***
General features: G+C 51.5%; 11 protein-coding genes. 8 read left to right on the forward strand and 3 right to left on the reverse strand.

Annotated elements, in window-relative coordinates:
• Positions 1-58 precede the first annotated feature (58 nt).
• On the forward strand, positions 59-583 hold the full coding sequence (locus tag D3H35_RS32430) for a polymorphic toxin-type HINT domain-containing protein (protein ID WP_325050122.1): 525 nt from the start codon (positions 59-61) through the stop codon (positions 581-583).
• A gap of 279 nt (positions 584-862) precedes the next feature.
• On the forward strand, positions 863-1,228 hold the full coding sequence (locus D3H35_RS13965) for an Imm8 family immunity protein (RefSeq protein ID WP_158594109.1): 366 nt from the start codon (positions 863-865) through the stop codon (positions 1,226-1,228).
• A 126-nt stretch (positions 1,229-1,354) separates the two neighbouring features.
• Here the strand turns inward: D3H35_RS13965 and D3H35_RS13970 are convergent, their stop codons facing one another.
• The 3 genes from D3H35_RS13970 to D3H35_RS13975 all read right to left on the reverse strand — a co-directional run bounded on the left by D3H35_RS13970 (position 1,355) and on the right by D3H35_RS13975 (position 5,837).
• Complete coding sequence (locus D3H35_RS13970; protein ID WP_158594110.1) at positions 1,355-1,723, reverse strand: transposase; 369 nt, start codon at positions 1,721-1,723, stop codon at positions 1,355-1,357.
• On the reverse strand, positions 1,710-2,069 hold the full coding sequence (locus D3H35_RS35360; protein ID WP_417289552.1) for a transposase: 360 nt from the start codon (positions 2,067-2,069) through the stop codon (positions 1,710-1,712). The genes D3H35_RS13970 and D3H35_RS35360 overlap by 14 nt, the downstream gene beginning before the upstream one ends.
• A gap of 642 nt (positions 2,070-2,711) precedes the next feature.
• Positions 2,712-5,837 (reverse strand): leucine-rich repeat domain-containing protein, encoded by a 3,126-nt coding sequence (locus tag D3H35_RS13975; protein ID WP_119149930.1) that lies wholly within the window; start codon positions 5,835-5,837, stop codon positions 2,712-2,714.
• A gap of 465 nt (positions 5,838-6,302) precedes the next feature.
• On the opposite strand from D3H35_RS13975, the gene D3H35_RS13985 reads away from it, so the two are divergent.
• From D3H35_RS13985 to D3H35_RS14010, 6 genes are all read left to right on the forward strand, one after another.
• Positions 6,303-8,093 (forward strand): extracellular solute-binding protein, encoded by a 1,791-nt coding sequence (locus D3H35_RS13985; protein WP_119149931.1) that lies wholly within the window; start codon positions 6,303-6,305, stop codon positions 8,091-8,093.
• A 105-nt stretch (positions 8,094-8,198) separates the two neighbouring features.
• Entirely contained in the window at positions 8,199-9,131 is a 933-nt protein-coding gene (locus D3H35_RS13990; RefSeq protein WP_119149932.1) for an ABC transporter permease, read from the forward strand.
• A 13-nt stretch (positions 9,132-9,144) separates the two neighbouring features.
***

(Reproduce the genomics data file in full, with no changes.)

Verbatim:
General features: G+C 51.5%; 11 protein-coding genes. 8 read left to right on the forward strand and 3 right to left on the reverse strand.

Annotated elements, in window-relative coordinates:
• Positions 1-58 precede the first annotated feature (58 nt).
• On the forward strand, positions 59-583 hold the full coding sequence (locus tag D3H35_RS32430) for a polymorphic toxin-type HINT domain-containing protein (protein ID WP_325050122.1): 525 nt from the start codon (positions 59-61) through the stop codon (positions 581-583).
• A gap of 279 nt (positions 584-862) precedes the next feature.
• On the forward strand, positions 863-1,228 hold the full coding sequence (locus D3H35_RS13965) for an Imm8 family immunity protein (RefSeq protein ID WP_158594109.1): 366 nt from the start codon (positions 863-865) through the stop codon (positions 1,226-1,228).
• A 126-nt stretch (positions 1,229-1,354) separates the two neighbouring features.
• Here the strand turns inward: D3H35_RS13965 and D3H35_RS13970 are convergent, their stop codons facing one another.
• The 3 genes from D3H35_RS13970 to D3H35_RS13975 all read right to left on the reverse strand — a co-directional run bounded on the left by D3H35_RS13970 (position 1,355) and on the right by D3H35_RS13975 (position 5,837).
• Complete coding sequence (locus D3H35_RS13970; protein ID WP_158594110.1) at positions 1,355-1,723, reverse strand: transposase; 369 nt, start codon at positions 1,721-1,723, stop codon at positions 1,355-1,357.
• On the reverse strand, positions 1,710-2,069 hold the full coding sequence (locus D3H35_RS35360; protein ID WP_417289552.1) for a transposase: 360 nt from the start codon (positions 2,067-2,069) through the stop codon (positions 1,710-1,712). The genes D3H35_RS13970 and D3H35_RS35360 overlap by 14 nt, the downstream gene beginning before the upstream one ends.
• A gap of 642 nt (positions 2,070-2,711) precedes the next feature.
• Positions 2,712-5,837 (reverse strand): leucine-rich repeat domain-containing protein, encoded by a 3,126-nt coding sequence (locus tag D3H35_RS13975; protein ID WP_119149930.1) that lies wholly within the window; start codon positions 5,835-5,837, stop codon positions 2,712-2,714.
• A gap of 465 nt (positions 5,838-6,302) precedes the next feature.
• On the opposite strand from D3H35_RS13975, the gene D3H35_RS13985 reads away from it, so the two are divergent.
• From D3H35_RS13985 to D3H35_RS14010, 6 genes are all read left to right on the forward strand, one after another.
• Positions 6,303-8,093 (forward strand): extracellular solute-binding protein, encoded by a 1,791-nt coding sequence (locus D3H35_RS13985; protein WP_119149931.1) that lies wholly within the window; start codon positions 6,303-6,305, stop codon positions 8,091-8,093.
• A 105-nt stretch (positions 8,094-8,198) separates the two neighbouring features.
• Entirely contained in the window at positions 8,199-9,131 is a 933-nt protein-coding gene (locus D3H35_RS13990; RefSeq protein WP_119149932.1) for an ABC transporter permease, read from the forward strand.
• A 13-nt stretch (positions 9,132-9,144) separates the two neighbouring features.